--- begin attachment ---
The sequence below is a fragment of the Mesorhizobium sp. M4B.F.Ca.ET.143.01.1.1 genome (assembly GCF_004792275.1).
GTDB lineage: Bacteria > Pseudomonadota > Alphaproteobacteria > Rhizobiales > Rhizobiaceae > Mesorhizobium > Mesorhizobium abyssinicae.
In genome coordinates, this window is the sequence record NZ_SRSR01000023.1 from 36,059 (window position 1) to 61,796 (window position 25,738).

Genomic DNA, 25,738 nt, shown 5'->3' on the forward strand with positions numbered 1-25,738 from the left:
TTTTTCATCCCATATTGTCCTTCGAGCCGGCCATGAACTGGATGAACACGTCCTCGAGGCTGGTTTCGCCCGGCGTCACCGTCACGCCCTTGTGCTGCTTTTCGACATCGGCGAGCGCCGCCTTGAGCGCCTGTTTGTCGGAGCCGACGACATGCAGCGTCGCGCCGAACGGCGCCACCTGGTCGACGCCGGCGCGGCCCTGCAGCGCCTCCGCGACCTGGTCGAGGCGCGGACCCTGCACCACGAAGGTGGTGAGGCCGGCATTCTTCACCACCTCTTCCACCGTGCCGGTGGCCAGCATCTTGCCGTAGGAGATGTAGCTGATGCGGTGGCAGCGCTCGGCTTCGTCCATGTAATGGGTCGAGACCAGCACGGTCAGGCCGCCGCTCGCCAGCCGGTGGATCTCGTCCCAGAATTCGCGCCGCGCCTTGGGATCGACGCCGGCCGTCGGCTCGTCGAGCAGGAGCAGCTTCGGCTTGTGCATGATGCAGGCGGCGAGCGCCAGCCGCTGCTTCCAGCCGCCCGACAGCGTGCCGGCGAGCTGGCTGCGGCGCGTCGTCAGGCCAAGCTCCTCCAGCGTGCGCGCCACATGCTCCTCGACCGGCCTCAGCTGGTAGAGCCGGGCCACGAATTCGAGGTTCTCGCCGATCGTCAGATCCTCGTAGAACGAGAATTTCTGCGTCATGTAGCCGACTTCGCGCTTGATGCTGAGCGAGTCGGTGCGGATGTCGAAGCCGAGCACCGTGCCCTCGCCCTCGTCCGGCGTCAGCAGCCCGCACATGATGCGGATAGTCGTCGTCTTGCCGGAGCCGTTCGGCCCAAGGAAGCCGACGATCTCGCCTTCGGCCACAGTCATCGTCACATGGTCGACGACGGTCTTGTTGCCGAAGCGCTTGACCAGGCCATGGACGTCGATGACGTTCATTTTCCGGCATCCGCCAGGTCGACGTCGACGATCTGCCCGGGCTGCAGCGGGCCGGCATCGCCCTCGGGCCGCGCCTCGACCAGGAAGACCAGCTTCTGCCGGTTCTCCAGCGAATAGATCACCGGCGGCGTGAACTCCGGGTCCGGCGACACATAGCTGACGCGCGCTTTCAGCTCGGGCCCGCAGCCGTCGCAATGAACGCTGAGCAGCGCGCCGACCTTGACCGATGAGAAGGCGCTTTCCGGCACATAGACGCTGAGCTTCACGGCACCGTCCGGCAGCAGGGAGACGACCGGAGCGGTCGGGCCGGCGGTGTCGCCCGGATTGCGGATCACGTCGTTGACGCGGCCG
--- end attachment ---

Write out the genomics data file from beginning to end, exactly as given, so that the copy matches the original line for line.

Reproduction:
The sequence below is a fragment of the Mesorhizobium sp. M4B.F.Ca.ET.143.01.1.1 genome (assembly GCF_004792275.1).
GTDB lineage: Bacteria > Pseudomonadota > Alphaproteobacteria > Rhizobiales > Rhizobiaceae > Mesorhizobium > Mesorhizobium abyssinicae.
In genome coordinates, this window is the sequence record NZ_SRSR01000023.1 from 36,059 (window position 1) to 61,796 (window position 25,738).

Genomic DNA, 25,738 nt, shown 5'->3' on the forward strand with positions numbered 1-25,738 from the left:
TTTTTCATCCCATATTGTCCTTCGAGCCGGCCATGAACTGGATGAACACGTCCTCGAGGCTGGTTTCGCCCGGCGTCACCGTCACGCCCTTGTGCTGCTTTTCGACATCGGCGAGCGCCGCCTTGAGCGCCTGTTTGTCGGAGCCGACGACATGCAGCGTCGCGCCGAACGGCGCCACCTGGTCGACGCCGGCGCGGCCCTGCAGCGCCTCCGCGACCTGGTCGAGGCGCGGACCCTGCACCACGAAGGTGGTGAGGCCGGCATTCTTCACCACCTCTTCCACCGTGCCGGTGGCCAGCATCTTGCCGTAGGAGATGTAGCTGATGCGGTGGCAGCGCTCGGCTTCGTCCATGTAATGGGTCGAGACCAGCACGGTCAGGCCGCCGCTCGCCAGCCGGTGGATCTCGTCCCAGAATTCGCGCCGCGCCTTGGGATCGACGCCGGCCGTCGGCTCGTCGAGCAGGAGCAGCTTCGGCTTGTGCATGATGCAGGCGGCGAGCGCCAGCCGCTGCTTCCAGCCGCCCGACAGCGTGCCGGCGAGCTGGCTGCGGCGCGTCGTCAGGCCAAGCTCCTCCAGCGTGCGCGCCACATGCTCCTCGACCGGCCTCAGCTGGTAGAGCCGGGCCACGAATTCGAGGTTCTCGCCGATCGTCAGATCCTCGTAGAACGAGAATTTCTGCGTCATGTAGCCGACTTCGCGCTTGATGCTGAGCGAGTCGGTGCGGATGTCGAAGCCGAGCACCGTGCCCTCGCCCTCGTCCGGCGTCAGCAGCCCGCACATGATGCGGATAGTCGTCGTCTTGCCGGAGCCGTTCGGCCCAAGGAAGCCGACGATCTCGCCTTCGGCCACAGTCATCGTCACATGGTCGACGACGGTCTTGTTGCCGAAGCGCTTGACCAGGCCATGGACGTCGATGACGTTCATTTTCCGGCATCCGCCAGGTCGACGTCGACGATCTGCCCGGGCTGCAGCGGGCCGGCATCGCCCTCGGGCCGCGCCTCGACCAGGAAGACCAGCTTCTGCCGGTTCTCCAGCGAATAGATCACCGGCGGCGTGAACTCCGGGTCCGGCGACACATAGCTGACGCGCGCTTTCAGCTCGGGCCCGCAGCCGTCGCAATGAACGCTGAGCAGCGCGCCGACCTTGACCGATGAGAAGGCGCTTTCCGGCACATAGACGCTGAGCTTCACGGCACCGTCCGGCAGCAGGGAGACGACCGGAGCGGTCGGGCCGGCGGTGTCGCCCGGATTGCGGATCACGTCGTTGACGCGGCCG